We’re often told that Americans aren’t as happy as Europeans because Europeans vacation more, work less and enjoy more government benefits. Yet now it appears as though that old adage may be more the wishful thinking of Europhiles and liberal politicians enamored with Europe’s big-government, socialist policies than actual fact.
Because the facts are that most Americans like their jobs, and Americans tend to be much happier than their European counterparts.
As per Arthur Brooks, most Americans like their jobs:
…an amazingly high percentage of us like our jobs. Among adults who worked 10 hours a week or more in 2002, the General Social Survey (GSS) found that 89% said they were very satisfied or somewhat satisfied with their jobs. Only 11% said they were not too satisfied or not at all satisfied.
And it doesn’t matter if that job is a “good” one or a “bad” one:
No doubt there is great job dissatisfaction among people with low incomes and little education–the folks working in factories and on farms; the people who sell you socks and serve you lunch–right? Wrong. There is no difference at all between those with above- and below-average incomes: nine in 10 are satisfied, as are people without college degrees. 87% of people who call themselves “working class” are satisfied.
Plus, we’re happy with our work schedules and amount of time off:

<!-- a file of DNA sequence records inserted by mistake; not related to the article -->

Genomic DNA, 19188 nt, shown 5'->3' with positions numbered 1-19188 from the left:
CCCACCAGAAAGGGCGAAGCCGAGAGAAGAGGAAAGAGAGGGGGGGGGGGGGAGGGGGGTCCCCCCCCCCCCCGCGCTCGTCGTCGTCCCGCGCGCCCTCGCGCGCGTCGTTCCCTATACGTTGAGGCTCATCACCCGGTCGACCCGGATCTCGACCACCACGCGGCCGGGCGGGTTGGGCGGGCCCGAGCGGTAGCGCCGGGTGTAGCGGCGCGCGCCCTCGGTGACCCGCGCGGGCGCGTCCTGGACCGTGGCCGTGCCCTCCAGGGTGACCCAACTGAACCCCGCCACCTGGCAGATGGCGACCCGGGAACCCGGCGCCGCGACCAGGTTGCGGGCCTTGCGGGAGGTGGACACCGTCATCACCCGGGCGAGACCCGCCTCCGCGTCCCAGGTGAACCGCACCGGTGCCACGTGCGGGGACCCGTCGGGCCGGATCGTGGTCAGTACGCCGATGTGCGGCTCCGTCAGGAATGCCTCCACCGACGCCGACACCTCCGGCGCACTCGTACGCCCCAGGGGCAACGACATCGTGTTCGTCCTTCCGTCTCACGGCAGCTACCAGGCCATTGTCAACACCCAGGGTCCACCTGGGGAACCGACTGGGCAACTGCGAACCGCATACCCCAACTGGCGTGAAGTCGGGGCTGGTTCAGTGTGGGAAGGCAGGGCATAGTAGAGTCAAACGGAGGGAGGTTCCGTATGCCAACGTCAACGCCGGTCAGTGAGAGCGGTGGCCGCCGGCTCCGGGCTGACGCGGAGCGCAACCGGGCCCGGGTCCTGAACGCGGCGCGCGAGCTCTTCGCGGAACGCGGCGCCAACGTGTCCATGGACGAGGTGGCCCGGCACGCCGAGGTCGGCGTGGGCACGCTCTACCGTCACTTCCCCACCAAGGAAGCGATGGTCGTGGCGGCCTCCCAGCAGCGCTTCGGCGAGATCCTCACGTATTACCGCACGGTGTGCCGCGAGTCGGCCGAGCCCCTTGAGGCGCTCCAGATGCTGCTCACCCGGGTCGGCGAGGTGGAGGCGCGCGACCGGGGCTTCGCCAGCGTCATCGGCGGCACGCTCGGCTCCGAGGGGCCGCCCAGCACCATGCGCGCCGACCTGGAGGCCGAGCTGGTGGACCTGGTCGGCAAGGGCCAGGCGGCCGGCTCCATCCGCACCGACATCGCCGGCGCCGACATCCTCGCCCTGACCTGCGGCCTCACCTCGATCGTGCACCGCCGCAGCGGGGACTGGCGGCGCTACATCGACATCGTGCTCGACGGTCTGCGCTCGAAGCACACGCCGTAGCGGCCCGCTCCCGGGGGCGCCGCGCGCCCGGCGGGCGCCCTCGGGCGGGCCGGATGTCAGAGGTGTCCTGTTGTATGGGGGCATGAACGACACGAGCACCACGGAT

But even if we are satisfied with our jobs, might we still be happier at the beach? Imagine asking people something like this: “If you were to get enough money to live as comfortably as you would like for the rest of your life, would you continue to work or would you stop working?” Certainly a high percentage would answer in the affirmative? Wrong again: In 2002, the GSS found that number to be less than a third of all workers. And once again, there is no difference between those at different levels of income or education. 69% of working class folks say they would keep working even if they didn’t have to.
And we’re also just happier in general compared to Europeans:
according to the 2002 International Social Survey Programme across 35 countries, 56% of Americans are “completely happy” or “very happy” with their lives, versus 44% of Danes (often cited in surveys as the happiest Europeans), 35% of the French and 31% of Germans. Those sweet five-week vacations and 35-hour workweeks don’t seem to be stimulating all that much félicité. A good old-fashioned 50-hour week might be a better option.
It’s hard to say how much of this can be accounted for by simple cultural differences. Americans are very career-orientated, much more so than Europeans, and we just like to work and be industrious. But I also wonder if the sort of intrusive government that comes with cradle-to-grave entitlements and mandated early retirements/ample vacation time isn’t what is making Europeans less happy than us. I mean, a 35 hour work week and mandated vacations/early retirement sound nice, until you get a look at the sort of taxes you have to pay in order to support those sort of policies. Not to mention the impact it has on the economy (most European nations have unemployment rates that are the double of America’s).
At the end of the day, there’s a lot that’s pretty great about America’s relatively limited government and emphasis on self reliance. So the next time you hear some sniveling liberal tell you that America should be more like Europe, tell him or her that you’d rather keep your current level of happiness.